The Printing Process
Hello! I am so excited for the upcoming Asheville wedding shows I’ll be participating in over the next few months. I am really looking forward to showing our invitations and print capabilities. That Joy offers a range of print techniques to choose from so I decided to put together a guide that discusses the process of each. Printing itself is such an art, and this guide explains the tools and tasks required to perform each technique.
Digital printing is a very common and well-known print process for invitations and stationery. It produces a vibrant flat image with no texture, but perks of digital printing include quick turnaround time and lower cost. It works great for designs that use multiple colors and photographs.
Many people own inkjet printers for home use, but print facilities usually use laser printers to complete jobs. These printers are larger, higher quality, and better equipped for large quantities. They use actual laser beams to read the design from a computer and replicate it on a page. To do this, a laser receives data and moves inside the printer in the pattern of the design. As static electricity builds up it allows a powder called toner to adhere. A roller in the printer fuses the toner to the paper, and voila! The print emerges.
Offset printing is a flat print process that may look similar to digital printing, but actually uses mixed inks. When it comes to stationery, offset is preferable over digital printing when it is necessary to match a Pantone color exactly. It is also recommended on pieces where a solid, dark-colored printed background is desired. (Digital printing works well for most standard flat designs, but it can sometimes appear blotchy or banded if used for a large, solid dark area.) Offset is also recommended for very large quantities to ensure that color doesn’t fade during the printing job, and it tends to look crisper and clearer and higher quality than digital.
After a plate of the artwork is made and loaded into the offset press, a roller applies ink to the plate. Then another roller moves over the plate, picking up the ink from the artwork. Finally, this roller moves over the paper, finalizing the print. The process is called offset because the plate never touches the paper that it prints on; the ink is “offset” to a roller and transferred to the paper stock. This is done to prevent the plate from wearing out, since it is often not made of a highly durable material.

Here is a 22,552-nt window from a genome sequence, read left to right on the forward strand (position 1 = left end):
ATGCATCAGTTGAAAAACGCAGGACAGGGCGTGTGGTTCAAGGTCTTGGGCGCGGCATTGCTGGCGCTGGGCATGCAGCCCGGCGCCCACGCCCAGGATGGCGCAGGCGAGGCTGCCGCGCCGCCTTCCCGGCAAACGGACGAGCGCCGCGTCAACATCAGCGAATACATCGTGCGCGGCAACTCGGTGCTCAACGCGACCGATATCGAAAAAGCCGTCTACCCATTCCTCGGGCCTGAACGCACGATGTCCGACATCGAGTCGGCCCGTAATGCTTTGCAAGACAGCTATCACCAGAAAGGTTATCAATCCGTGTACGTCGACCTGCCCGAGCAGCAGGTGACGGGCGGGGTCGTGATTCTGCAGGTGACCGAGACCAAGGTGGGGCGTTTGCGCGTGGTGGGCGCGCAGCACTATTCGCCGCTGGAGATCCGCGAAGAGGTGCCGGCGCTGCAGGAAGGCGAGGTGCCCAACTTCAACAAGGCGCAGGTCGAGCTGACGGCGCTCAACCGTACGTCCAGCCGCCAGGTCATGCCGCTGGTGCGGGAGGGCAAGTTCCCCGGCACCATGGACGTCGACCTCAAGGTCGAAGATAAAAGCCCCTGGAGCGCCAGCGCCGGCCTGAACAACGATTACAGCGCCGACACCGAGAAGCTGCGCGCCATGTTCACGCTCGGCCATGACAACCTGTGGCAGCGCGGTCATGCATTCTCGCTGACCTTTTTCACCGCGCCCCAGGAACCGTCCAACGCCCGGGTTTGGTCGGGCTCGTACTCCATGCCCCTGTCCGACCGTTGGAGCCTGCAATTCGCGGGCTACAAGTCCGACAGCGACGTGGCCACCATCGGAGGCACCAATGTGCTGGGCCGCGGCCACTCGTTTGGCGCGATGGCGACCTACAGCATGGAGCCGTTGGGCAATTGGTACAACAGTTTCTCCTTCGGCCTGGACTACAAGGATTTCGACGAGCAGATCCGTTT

Letterpress is known for its history of design with movable wood and metal type, setting every single letter individually before stamping it onto a page. There are many printers that still use this method for vintage-inspired prints, but more commonly artwork is transferred to a metal or flexible polymer plate.
Letterpress ink is mixed by hand to match a chosen Pantone color, and is then applied to rollers on the printing press. The plate is locked into the press and printer manually rolls the ink over the plate to apply it to the design. Then another roller pulls the paper over the plate, transferring the inked design. After each “stamp” the printer must re-ink the plate by rolling the ink over it manually. Each print is fed individually by hand, and multiple colors require multiple runs. Because of this, letterpress is usually limited to one or two colors. The effect is most beautiful on a soft textured paper stock.
Foil stamping creates a sheen on an area of a print. It is often imagined in gold and silver but can actually be achieved in an entire spectrum of metallic, glossy, and matte colors. This effect can be used for an entire design on a piece or combined with other print processes to highlight certain elements. It has a more prominent effect on smooth paper stocks. Similarly to letterpress, it is usually limited to one or two colors.
To make a foil stamping die, the artwork is etched with acid into a thick magnesium, copper, or brass plate so that it raises off the surface. Foil is supplied on a roll with a heat-activated adhesive and is loaded onto the press along with the metal plate, which is heated. The printing press sandwiches the foil between the hot plate and the paper, and the pressure and heat fuse the foil to paper.
The stamping press feeds each piece through individually. If a piece is using two different foil colors, it will be run through twice, once per color. For a piece that includes another print process, such as digital printing, it may take several runs to set up the registration correctly, or in other words, make sure the foil is positioned properly with the rest of the print.
Embossing raises a design off the paper for a three-dimensional texture. It can be created with no ink for a very subtle, elegant effect. It can also be combined with foil for raised foil embossing. To do this, the piece can be foil stamped first and then run through again with another die that embosses over the foil, but usually a special plate called a combination die is made that can achieve both effects at once.
So there you have it! All of these processes are available to elevate your invitations. Foil stamping and foil embossing are flashy and eye-catching, letterpress is classic and exquisite, offset achieves exact color, and digital can assist in production of lively multi-color pieces. Please don’t hesitate to get in touch if you have any questions or would like to discuss which print process will work best for you!